Monday, June 2, 2014

Last Essay of High School

Marriage is a three ring circus- engagement ring, wedding ring, and suffering.  With the topic of espousing, that was a joke I couldn't resist.  But as I type, I am able to formulate some connections.  Learning isn't always easy, and that's why some people give up on it.  But as there isn't anyone happier than the couple that has been together for sixty years, there is no one happier than the man or woman who dies with a mind as in love with learning as it was on the honeymoon as a child asking "why?"  With this in mind,  I want to keep learning a part of my life as I experience my own bildungsroman.  This course has been a reminder to maintain that passion and it could not have been more timely; graduations present the division between those who continue to learn and those who do not.

I came into this class unprepared for the choices I would have to make.  I understood that it was different, but I was hesitant to manipulate to course to my whim.  I couldn't comprehend that I teacher was actually telling me to ignore the rules and make my own.  So I set out on my OSL journey, young and naive.  Or perhaps the opposite, as learning on our own is inherent to us when we are young, then trained out of us by our senior year.  Along the way I faced several monsters that included vocabulary and literary term exams and the dreaded AP Test.  Through my journey I found friends and mentors.  I witnesses beauty in the projects of others, giving rebirth to my confidence in others, or in internet speak, "faith in humanity restored."  This entire senior I rose to a challenge.  Whereas many of my friends were cruising through I took my hardest course load.  I can confidently say that I beheaded senioritis.  I will admit that some rose up to the challenge presented by OSL more than I.  With a second go I would like to match their efforts.  But at the very least I received some enlightenment from their altruistic passions.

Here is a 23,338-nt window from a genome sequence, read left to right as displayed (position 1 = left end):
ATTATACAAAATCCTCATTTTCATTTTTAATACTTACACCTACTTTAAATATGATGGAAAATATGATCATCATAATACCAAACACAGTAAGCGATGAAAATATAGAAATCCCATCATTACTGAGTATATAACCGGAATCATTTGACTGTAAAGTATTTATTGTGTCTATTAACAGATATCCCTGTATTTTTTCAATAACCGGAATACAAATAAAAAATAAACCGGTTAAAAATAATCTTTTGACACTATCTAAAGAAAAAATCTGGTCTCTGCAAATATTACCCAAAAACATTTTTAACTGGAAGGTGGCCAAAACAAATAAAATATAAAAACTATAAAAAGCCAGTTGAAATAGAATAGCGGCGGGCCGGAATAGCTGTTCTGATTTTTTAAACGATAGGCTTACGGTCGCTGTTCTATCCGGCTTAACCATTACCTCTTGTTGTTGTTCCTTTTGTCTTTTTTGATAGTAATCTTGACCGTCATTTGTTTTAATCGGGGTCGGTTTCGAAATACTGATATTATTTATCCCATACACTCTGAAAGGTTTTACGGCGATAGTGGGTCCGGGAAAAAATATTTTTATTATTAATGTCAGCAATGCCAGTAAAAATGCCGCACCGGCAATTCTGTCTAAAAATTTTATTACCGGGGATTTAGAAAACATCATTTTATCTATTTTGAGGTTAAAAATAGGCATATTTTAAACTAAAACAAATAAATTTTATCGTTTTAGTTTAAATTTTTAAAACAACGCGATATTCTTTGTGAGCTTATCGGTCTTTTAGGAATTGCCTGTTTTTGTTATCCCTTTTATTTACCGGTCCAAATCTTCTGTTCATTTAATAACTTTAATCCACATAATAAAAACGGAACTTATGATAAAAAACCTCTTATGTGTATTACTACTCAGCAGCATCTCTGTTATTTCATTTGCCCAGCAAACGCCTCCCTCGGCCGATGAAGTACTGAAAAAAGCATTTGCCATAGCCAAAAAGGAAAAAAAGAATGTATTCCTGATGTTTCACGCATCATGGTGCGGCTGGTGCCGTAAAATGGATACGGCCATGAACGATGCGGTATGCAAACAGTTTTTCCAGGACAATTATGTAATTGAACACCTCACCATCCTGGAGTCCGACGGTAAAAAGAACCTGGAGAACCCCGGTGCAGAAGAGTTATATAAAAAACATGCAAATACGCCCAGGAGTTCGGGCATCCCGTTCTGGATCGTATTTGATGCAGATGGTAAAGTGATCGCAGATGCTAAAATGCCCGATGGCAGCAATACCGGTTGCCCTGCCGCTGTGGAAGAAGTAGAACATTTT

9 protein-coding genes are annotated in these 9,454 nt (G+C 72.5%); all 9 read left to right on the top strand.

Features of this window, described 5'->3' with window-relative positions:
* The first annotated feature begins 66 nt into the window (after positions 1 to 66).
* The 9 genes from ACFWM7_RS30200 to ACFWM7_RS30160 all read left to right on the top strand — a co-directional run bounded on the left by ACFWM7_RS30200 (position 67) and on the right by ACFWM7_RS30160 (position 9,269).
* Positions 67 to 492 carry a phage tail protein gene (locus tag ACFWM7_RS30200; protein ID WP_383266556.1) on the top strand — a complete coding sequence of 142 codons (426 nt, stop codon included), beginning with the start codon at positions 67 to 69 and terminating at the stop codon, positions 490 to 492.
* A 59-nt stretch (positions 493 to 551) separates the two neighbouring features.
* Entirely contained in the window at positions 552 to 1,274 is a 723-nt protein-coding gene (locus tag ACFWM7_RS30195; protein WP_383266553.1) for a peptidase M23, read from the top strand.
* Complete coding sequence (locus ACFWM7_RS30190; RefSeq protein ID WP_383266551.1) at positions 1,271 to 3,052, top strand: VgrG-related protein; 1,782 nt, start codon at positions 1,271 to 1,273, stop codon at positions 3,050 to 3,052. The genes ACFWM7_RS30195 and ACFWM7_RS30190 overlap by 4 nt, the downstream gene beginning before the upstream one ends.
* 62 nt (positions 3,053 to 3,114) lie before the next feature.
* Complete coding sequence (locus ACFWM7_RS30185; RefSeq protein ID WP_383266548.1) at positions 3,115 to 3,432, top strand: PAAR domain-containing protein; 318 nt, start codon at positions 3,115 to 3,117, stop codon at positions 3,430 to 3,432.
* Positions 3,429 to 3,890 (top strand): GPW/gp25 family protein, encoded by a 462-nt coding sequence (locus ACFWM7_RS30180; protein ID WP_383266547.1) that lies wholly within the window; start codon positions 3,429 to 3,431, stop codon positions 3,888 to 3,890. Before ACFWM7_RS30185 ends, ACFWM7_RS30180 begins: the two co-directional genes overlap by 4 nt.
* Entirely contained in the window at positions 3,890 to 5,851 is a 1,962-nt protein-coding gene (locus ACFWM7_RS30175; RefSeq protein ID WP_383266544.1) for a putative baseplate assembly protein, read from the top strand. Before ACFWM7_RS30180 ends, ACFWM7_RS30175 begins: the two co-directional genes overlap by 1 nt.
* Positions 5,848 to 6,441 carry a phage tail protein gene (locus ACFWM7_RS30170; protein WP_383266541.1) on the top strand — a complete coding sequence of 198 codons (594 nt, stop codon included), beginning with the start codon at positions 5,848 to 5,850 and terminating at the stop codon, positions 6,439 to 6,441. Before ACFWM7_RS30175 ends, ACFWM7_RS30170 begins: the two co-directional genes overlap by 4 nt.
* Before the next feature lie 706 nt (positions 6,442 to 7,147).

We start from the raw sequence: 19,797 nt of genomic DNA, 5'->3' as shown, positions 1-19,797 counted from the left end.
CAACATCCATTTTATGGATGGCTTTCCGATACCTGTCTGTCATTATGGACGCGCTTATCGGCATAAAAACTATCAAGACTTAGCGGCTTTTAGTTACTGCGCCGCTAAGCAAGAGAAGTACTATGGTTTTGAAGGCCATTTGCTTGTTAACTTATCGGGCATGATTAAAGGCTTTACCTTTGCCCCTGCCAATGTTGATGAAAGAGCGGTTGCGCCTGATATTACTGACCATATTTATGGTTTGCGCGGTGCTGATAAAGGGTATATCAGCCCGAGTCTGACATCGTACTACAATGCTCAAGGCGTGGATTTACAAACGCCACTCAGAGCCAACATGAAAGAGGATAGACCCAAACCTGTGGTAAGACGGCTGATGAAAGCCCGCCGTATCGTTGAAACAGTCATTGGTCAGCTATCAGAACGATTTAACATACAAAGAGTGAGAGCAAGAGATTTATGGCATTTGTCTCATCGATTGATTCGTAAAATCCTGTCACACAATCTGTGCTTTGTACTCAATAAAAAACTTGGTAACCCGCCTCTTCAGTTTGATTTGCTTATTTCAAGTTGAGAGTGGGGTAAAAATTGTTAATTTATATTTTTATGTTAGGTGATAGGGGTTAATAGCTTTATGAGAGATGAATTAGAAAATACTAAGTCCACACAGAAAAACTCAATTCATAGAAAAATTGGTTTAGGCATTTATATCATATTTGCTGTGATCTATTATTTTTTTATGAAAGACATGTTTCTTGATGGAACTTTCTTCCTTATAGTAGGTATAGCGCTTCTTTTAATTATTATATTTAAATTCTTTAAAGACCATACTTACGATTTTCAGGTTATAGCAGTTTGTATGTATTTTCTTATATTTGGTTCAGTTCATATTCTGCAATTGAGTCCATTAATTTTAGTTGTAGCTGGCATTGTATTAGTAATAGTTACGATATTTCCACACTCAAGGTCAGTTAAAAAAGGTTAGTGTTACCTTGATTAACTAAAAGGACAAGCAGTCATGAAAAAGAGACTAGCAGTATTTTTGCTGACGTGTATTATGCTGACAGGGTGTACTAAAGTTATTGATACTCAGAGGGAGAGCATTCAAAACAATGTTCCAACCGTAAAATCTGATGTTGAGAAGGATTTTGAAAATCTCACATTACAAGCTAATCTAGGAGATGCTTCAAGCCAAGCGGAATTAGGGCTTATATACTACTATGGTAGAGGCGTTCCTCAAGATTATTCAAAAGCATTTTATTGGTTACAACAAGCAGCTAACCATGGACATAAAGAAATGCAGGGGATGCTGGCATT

We were given some serious liberties in order to pursue these passions.  Looking at all the masterpieces, I would say we deserved it.  It's funny I was going to say we took advantage of these liberties.  But that would leave an ambiguity I didn't desire.  We did not abuse these liberties, we took advantage pf the opportunities to pursue our own passions.  The quality of our masterpieces can be seen a a reflection on how we honored our privileges, I was generally impressed.

As I prolong my marriage with learning, the key element is that there is passion, because who wants a passionless marriage? And I know that I have found a passion in nature.  In my pursuit of adventure is where learning happens effortlessly for me.  I learned and continue to learn about the ocean because I want to surf the best waves possible.  I learning how to be eco-friendly because I don't want the Earth's beauty to go away.  As long as I continue my adventures, I will continue to learn.

What really made me laugh in this course was the novel Catch-22.  This book really was the lie that told the truth.  This is a book I will revisit, and probably will not be alone as at one point "every student who went off to college at the time took along a copy of Catch-22."  Some other texts that stuck with me were Brave New World and Poisonwood Bible. I don't want either of these books to match my journey to much as they do not turn out well for the protagonist.  Still they can serve as a cautionary tale for me.  If I am to be John Savage, I will be sure to surround myself with a better world than the New World State. And if I find myself in the jungles of African, I will be sure to not impose my ideas onto a preexisting culture's.

Lastly I would like to address I common thread I was in the masterpieces.  And I am proud to say it was altruism.  I hear Lisa talk about how to be an empathetic friend, and I see true goodness from her heart.  I watch Miranda's video about seizing the day and enjoying high school and I know she desires happiness for others.  I check out these blogs like UClassy and the Adventures of US and I see camaraderie and sharing of tips that demonstrate human kindness.  Experiencing the emotions from Maira and Uri presnting was tough, but hearing the support that everyone offered afterwards was heartwarming.  All these projects and more really as I said early "restored my faith in humanity" and I am proud to be a member of the class of 2014.

Sunday, May 25, 2014

Literature Analysis Indian Killer